camera won't take photo's

Discussion in 'Canon EOS' started by ronald_pruitt, Oct 21, 2009.

  1. I have a tried everything I know but nothing has helped. When I try to take a photograph, press the shutter release button, a 9 with a green flashing light shows up in the bottom of the view finder and the camera will not trip the shutter. I've tried resetting the camera's setting, I replaced the battery and have turned the camera on and off several times. Any suggestions?
     
  2. Hard to diagnose such an issue here, but the last time I had a similar thing happen the camera needed to go to Canon for repair.
    If you remove the lens and look into the chamber is the shutter open or closed?
    Dan
     
  3. closed, and it does take a picture occasionally, but then seems to stop again. Even when it does take a picture it acts as if the self timer is on, but I've checked and even gone through the process of making sure it is off.
     
  4. after further checking, I think the problem is in the lens. when I switch the lens to manual focus it seems to work fine, but the lighted 9 still appears in the view finder.
     
  5. did you try another lens?
    try to take out the battery and the clock battery and then restart the camera ..and you have reset the time too.
    make sure you try to go back to factory setting.
    did you search the error notice you are getting?
    if all fails call canon for further help
     
  6. It might help if you let people know which camera and lens you are talking about. :)
     
  7. Not sure what type of camera you are talking about, but a green flashing sign on a Canon DSLR usually means that you haven't focused correctly. The camera then locks the shutter.
     
  8. Sorry for the omission, the camera is a canon XTi (400D).
     
  9. I'll bet the "9" is just the number of shots left in your buffer. It means you can shoot 9 pictures in a row in continuous mode before you have to stop.
    Is the lens attempting to auto-focus? The blinking green means "no focus" and it won't shoot unless you find focus first. If the lens is not attempting to focus, then the lens is broken.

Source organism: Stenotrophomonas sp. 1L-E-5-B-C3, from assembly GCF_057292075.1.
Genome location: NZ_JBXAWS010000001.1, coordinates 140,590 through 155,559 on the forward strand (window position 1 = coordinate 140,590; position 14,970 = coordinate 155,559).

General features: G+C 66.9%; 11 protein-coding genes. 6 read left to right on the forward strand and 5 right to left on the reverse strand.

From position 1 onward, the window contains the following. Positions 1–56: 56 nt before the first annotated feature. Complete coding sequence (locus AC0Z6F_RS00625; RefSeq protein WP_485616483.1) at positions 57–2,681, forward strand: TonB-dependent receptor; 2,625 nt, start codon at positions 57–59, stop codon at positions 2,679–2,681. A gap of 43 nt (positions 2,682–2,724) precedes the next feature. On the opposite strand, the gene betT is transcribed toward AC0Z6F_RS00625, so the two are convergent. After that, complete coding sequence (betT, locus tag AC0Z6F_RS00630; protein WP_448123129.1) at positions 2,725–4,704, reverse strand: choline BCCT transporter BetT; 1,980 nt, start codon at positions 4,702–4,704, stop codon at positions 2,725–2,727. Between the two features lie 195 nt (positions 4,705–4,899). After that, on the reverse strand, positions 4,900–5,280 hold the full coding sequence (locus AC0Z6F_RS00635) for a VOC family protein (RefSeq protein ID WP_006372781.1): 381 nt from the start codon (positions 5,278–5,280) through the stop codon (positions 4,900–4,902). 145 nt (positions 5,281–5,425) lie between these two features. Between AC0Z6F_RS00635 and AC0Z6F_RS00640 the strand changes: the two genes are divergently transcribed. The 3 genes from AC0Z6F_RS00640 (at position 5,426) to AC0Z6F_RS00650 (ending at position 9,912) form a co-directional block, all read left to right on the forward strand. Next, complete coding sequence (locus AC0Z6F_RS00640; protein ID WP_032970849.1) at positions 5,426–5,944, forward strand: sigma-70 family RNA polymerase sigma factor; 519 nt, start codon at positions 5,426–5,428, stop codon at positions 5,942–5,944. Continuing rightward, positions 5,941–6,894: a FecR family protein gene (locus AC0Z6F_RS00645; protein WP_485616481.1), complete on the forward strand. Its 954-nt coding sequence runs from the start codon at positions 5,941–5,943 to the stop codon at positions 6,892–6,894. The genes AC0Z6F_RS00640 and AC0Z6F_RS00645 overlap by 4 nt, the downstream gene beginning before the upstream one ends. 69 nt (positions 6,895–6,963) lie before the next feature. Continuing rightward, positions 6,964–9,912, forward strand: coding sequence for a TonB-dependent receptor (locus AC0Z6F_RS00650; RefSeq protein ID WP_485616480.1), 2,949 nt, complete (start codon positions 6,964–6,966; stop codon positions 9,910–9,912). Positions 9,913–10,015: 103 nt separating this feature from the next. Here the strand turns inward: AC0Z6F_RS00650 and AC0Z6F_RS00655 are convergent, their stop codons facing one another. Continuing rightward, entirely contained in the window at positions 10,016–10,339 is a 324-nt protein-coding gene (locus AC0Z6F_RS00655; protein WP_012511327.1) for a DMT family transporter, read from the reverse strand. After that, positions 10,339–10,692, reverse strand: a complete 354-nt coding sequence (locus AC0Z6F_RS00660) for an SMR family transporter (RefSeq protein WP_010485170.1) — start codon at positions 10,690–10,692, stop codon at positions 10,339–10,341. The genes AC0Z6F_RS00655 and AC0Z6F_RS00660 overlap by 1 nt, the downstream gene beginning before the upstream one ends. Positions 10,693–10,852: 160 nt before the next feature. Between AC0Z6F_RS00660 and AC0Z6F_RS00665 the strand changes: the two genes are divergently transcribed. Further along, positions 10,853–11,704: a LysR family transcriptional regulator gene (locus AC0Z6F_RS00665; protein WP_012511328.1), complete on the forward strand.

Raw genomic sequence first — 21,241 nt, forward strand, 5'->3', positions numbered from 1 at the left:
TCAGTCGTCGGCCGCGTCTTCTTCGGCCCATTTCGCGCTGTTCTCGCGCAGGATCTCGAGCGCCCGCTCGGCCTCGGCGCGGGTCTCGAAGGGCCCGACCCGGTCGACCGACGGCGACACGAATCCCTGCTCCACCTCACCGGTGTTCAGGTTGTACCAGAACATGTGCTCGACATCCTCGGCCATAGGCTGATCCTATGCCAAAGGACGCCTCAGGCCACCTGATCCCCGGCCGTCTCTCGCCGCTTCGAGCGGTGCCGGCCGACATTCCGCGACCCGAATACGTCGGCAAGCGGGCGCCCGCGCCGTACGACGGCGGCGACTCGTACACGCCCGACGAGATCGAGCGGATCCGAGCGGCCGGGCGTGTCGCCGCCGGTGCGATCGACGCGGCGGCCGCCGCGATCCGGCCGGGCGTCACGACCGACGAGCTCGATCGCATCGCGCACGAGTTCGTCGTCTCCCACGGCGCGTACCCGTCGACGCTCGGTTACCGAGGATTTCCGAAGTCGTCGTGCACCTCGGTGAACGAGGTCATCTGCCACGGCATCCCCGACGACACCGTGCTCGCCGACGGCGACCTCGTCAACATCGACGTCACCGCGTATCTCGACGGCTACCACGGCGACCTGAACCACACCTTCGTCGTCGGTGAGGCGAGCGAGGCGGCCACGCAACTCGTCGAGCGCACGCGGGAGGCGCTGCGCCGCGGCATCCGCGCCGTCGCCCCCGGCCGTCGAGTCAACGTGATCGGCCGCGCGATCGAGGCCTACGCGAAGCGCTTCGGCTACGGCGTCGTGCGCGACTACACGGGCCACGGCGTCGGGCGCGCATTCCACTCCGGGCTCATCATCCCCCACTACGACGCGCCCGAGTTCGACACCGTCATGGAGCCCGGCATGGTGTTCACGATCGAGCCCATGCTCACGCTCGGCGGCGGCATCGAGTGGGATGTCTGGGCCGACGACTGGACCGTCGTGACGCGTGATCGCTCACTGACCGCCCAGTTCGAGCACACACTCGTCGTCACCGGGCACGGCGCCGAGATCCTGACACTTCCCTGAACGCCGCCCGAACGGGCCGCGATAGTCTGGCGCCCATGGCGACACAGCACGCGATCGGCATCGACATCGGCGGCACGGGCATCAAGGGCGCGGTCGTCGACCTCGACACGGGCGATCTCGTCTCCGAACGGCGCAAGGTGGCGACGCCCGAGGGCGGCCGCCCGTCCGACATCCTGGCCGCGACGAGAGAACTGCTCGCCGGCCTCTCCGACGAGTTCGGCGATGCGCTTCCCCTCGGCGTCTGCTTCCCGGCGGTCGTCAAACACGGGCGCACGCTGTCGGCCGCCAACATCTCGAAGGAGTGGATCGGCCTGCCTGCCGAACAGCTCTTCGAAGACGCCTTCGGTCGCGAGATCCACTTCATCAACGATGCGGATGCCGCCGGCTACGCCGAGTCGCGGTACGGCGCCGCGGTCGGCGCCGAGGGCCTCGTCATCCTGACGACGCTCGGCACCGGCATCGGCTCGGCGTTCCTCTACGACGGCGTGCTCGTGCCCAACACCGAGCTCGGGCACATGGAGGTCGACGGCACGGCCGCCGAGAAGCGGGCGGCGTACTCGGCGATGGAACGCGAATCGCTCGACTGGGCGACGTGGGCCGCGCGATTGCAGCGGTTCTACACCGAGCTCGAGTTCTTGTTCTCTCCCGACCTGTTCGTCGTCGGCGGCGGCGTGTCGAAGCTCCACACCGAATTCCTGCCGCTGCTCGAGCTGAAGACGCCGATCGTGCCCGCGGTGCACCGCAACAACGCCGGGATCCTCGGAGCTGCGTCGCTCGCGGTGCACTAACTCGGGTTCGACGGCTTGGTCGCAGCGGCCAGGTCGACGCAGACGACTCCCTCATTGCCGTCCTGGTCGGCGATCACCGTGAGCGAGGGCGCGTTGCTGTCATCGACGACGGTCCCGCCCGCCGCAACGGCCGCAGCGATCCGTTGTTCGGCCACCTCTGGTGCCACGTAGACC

10. Yes before a repair, check it out to see that you don't have it set so it can't take a picture. Make sure the light is enough to focus, put the camera on P, and see if it works. If, for example, you've set the camera so it is faced with some sort of impossibility, it will refuse to function.
     
  11. What JDM said.
    The 9 i sjust the buffer size - ignore that.
    Aim the camera at a bright contrasty item. Then focus, wait, and when you hear the beep, click through.
    If you aim at a blank wall, the beep will never happen, and you will never be able to take the picture.
    It can help to select ONE focus spot, and to aim THAT focus spot at a contrasty item.
     
  12. It sounds as if your lens is having difficulty in focusing. Turn it to manual and see if that makes any difference.
     
  13. I had the same problem with a Nikon and a Tokina 35mm F2.8 Macro lens. As it turned out, if the camera can't focus on a blank object, such as a wall, it will not snap a picture until it has soemthing it can focus on. The proof in this is that you can put the lens in man mode and shoot all the pictures you want, in or out of focus. You can also point the camerat soemthing it can focus on and once it reaches focus it will take the picture. I found this while talking with someone in my ofice while pointing at the wall and having the camera keep running up and down to focus, then stop and not take hte picture. She put her hand on the wall it bingo, the picture snapped, then removed it and no picture again.
    This brings me to my complaint about the future of phography. When life was simple and you could snap a picture no matter what the settings were, you took full responsibility for the quality of your work. Now, the basic DSLR camera will take great pictures for 90% of the time, and it will stop you from taking anything that it can't understand no matter what you want to do.
     
  14. I had exactly the same problem with my Canon D450, but solved the problem without having to take the camera in for servicing. Turned out the focus adjustment ring was stuck, so I removed the lens from the body, readjusted the focus ring by simply rotating it, reattached the lens to the body, and voila - it worked again, just like new.
    Hope this helps.
     

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